Oliver Pötzsch spent his early years in Bavaria, listening to stories about his family from his grandmother. He says that when he was five or six, she told him that he was a direct descendant of a family named Kuisl, who were employed as executioners. He was too young then to even know what an executioner did, but it sparked a curiosity in him that never left (The Hangman's Daughter, postscript).
Using this history as a starting point, Pötzsch began creating a fictional world for Jakob Kuisl, and studying the history of Schongau as well as the role of the hangman. His aim is "to stick to the facts as much as possible. In that, he doesn't disappoint. His depiction of the Kuisls as well-read, and knowledgeable about healing come straight from the family records, which included physical descriptions and family traits shared by all of the Kuisls. These include a tendency towards introversion and alcoholism, which are reflected in the fictional Jakob, as well as in his father.
The Life of an Executioner
Most executioners in 17th century Europe were trained professionals who were paid for their services, and who learned and inherited the job from their fathers. Once they were "official," they could not be charged with murder in the course of doing the job. Because business might be too slow in a single town, an executioner often worked for several surrounding communities, or as a "traveling" executioner.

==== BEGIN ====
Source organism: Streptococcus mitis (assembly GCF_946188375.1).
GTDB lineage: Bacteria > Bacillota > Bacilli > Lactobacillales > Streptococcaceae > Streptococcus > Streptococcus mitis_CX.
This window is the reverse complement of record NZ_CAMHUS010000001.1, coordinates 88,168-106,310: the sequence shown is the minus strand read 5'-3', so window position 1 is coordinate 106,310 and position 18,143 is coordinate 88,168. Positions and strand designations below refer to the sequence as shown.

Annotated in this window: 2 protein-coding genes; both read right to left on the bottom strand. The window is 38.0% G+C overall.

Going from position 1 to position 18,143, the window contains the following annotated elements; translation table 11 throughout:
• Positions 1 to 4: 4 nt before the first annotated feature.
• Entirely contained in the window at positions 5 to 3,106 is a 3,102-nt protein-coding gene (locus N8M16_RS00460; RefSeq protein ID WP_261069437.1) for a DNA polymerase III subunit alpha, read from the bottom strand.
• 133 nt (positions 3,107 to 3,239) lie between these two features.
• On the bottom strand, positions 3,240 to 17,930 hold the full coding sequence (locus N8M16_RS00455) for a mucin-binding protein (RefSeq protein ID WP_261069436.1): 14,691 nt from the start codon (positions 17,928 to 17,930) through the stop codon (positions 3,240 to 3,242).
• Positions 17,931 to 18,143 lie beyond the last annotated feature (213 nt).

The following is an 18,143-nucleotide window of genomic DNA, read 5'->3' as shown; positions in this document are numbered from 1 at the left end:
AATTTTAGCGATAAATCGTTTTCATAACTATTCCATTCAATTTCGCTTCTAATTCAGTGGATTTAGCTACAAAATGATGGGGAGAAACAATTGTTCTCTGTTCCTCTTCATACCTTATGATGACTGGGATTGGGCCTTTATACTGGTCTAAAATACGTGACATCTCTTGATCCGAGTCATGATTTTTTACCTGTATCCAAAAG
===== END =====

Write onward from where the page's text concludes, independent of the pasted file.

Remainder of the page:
As torture was part of the job, the executioner had to understand, if only in layman's terms, quite a lot about how the human body worked. An order to inflict pain without killing the individual was common when the goal was to obtain a confession. If the first attempt was unsuccessful, the torturer might have to tend to some of the damage he had inflicted so that the prisoner would not die, and they could start afresh on the following day. For this reason, many executioners were healers as well. Pötzsch 's research found that his ancestors were well known to the area as healers; apparently there were plenty of people willing to overcome their fear, and go to the executioner for medical help. A torturer was also not above providing an accused person with something to ease pain during their torture or execution, especially if he thought the victim was innocent.
The hangman's job obviously was not for the faint of heart. It was physically and psychologically exhausting, and emotionally draining. Like Jakob Kuisl's father, these men were often driven to depression and drink because of the nature of the job. On top of this, they were feared and shunned by the public, considered to be bad luck. No one wanted to cross paths with an executioner. For this reason, the children of hangmen usually married those from other hangmen families, or within their own extended family.
By the end of the 18th century, many countries had abolished judicial torture and were outlawing certain methods of execution. Pötzsch notes that when this occurred, his family, like other hangmen families at the time, turned their talents to the practice of medicine. In fact, many members of Pötzsch's immediate family are doctors; he calls himself the "Black Sheep" for having pursued writing instead.
This article is from the February 6, 2013 issue of BookBrowse Recommends.
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